Alyogyne Huegelii

Alyogyne Huegelii, aka the Native Hibiscus, is a shrub that you see from time to time in nurseries but rarely see in home gardens. I’ve often found this quite surprising though as it’s has so many great things going for it.

Alyogyne Huegelii in Flower

Alyogyne Huegelii in Flower

It grows naturally in sandy and gravelly soils in arid areas of Western Australia. This is obviously is why Alyogyne Huegelii is so drought tolerant. The one that I’ve got growing in my front yard amazed me last summer when we had five consecutive days where the temperature was 45°C. I never water the plants in my front garden as I’ve decided that they have to survive on just rainfall so my Alyogyne Huegelii hadn’t received any water for about a month before we got that hot weather. During those five days every afternoon as it baked in the hot afternoon sun the ends of the branches drooped toward the ground as if the it was about to die. Late in the afternoon though as the sun went behind the house it would then recover and look as good as if it wasn’t ever affected. This went on for five days and each afternoon I wondered if it would survive.

Now about 7 months later it is in full flower and looking a million dollars. The flowers are purple but you can also get one’s that have white flowers as well. The flowers themselves though don’t last very long but it just keeps setting new flowers which are profuse so the flowering season does last for a few months from late winter right throughout spring.

Alyogyne Huegelii Flower

Alyogyne Huegelii Flower

Other things you need to know about Alyogyne Huegelii are that it does require reasonable drainage, it doesn’t like fertilizer with phosphorus and it grows really, really fast. After it flowers it’s best to prune it back fairly hard as it will then set vigorous new branches from old wood that will grow over summer (without much water). This will ensure that your shrub will be more compact and will also reward you with lots and lots of flowers the following season. Pruning will also make it less susceptible to wind damage that can sometimes be a problem as the branches are fairly brittle. So it’s also best to plant it in a sheltered area.

Another interesting thing about my Alyogyne Huegelii was that the trunk actually split about a year ago. As you can see I’ve tied it up and it doesn’t seem to have gotten any worse. It will be interesting to see how it goes long term. The other option for me would be to just cut it back to a stump and then let it regrow.

Alyogyne Huegelii with split trunk. "I doesn't appear to has gotten any worse. So I'll leave it for now."

Alyogyne Huegelii with split trunk. "I doesn't appear to have gotten any worse. So I'll leave it for now."

Alyogyne Huegelii is also fairly easy to strike from cuttings. The plant in my garden was actually propagated by my mother using the propagating method described elsewhere in my blog.

So here you have it Alyogyne Huegelii is very drought tolerant, doesn’t need or like fertiliser as it will grow fast anyway, puts on a spectacular flowering display over spring and is really easy to grow. Just make sure you give it reasonable drainage, prune it after flowering, plant in full sun it possible and keep away from strong winds.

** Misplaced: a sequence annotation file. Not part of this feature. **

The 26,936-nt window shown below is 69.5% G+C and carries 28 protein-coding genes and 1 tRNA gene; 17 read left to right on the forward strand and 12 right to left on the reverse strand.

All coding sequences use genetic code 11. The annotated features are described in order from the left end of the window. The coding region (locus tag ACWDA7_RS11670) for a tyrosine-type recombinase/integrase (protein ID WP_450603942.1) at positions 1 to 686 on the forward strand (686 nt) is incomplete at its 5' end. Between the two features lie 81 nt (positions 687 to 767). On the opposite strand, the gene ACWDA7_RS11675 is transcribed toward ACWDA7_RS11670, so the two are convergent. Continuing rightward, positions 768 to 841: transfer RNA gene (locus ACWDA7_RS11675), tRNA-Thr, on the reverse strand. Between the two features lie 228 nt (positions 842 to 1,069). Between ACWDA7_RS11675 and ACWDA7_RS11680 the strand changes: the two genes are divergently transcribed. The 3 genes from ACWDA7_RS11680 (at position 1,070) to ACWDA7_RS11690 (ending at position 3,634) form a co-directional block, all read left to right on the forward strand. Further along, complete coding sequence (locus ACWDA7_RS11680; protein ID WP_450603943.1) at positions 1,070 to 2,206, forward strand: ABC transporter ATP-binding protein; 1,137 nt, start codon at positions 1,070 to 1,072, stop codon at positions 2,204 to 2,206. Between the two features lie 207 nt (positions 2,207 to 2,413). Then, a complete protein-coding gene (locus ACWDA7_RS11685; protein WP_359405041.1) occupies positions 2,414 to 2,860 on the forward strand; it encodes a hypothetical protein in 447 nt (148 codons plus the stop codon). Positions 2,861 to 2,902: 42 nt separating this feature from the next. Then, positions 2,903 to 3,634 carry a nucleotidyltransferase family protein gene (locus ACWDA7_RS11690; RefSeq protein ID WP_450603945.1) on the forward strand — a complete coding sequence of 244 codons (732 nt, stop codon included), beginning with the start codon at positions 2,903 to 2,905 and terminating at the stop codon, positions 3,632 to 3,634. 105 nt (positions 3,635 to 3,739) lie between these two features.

So next time you’re at the garden centre keep an eye out for Alyogyne Huegelii.

Read an Update on how to Prune Alyogyne Huegelii.

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13 Responses to Alyogyne Huegelii

  • Noelle says:

    Hello. We grow this as well in Arizona. The flowers are so striking. Thank you for the great information.

  • Nicolette says:

    Thanks for your article. Mine is in a pot with regular potting mix. In shade 2-3 hours during day, sunny the rest of the time. Fertilised with native fertiliser (before reading your article). Problem is a tendency to get yellow leaves, especially new leaves go yellow.
    Any ideas? Thanks.

  • Rebel Gardener says:

    I’m not a big fan of fertilizing natives that are in the ground but those that are in a pot will benefit from some native fertilizer. The first thing I’d do is check how well the potting mix is draining. Alyogynes don’t like wet feet so make sure you have a potting mix that isn’t soggy. Also when planting plants in pots make sure the size of the pot is the next size larger that one you took it out of. Quite often plants are potted up into pots that are way too large. You’ll find that you may be able to pot many plants up into pots several sizes larger but you’ll also find that you probably won’t get away with it with plants that require good drainage. Generally speakin the worst thing you can do with alot of Aus Natives is water them too much. Quite often when they do look unwell the first reaction of the gardener is to water them some more which just makes it worse.

  • Jenny says:

    I live in Adelaide, where the temperature throughout summer is often in the high 30’s-low 40’s. I have a fairly young plant in a pot with regular potting mix and an initial dose of native fertiliser about 6mths ago when I transplanted it from a smaller pot. It has grown quickly and flowered through spring but now, although growing well, has a lot of yellow leaves that look a little like they might if suffering from red spider but there is no evidence of this. Spraying with pyrethrum had no effect. Despite the yellow leaves, it continues to grow well and appears otherwise ok. I have probably been watering it a bit too much given the weather but after reading this article will discontinue this practice. Any suggestions as to how to eliminate the yellowing?

  • Rebel Gardener says:

    Hi Jenny Mine has a few yellow leaves as well but probably only 1 or 2 % the rest of the leaves are a vibrant green. The first thing I would check is the potting mix. How well does it drain, does it sit in a saucer where the water collects, how much of the pot do the roots occupy, does you think it may be over potted?
    Honestly most problems start for Aust Natives with too much water, bad drainage and too much fertilizer.
    Pot plants will need some Native fertilizer and maybe some Seasol but my bet is your problem might be drainage.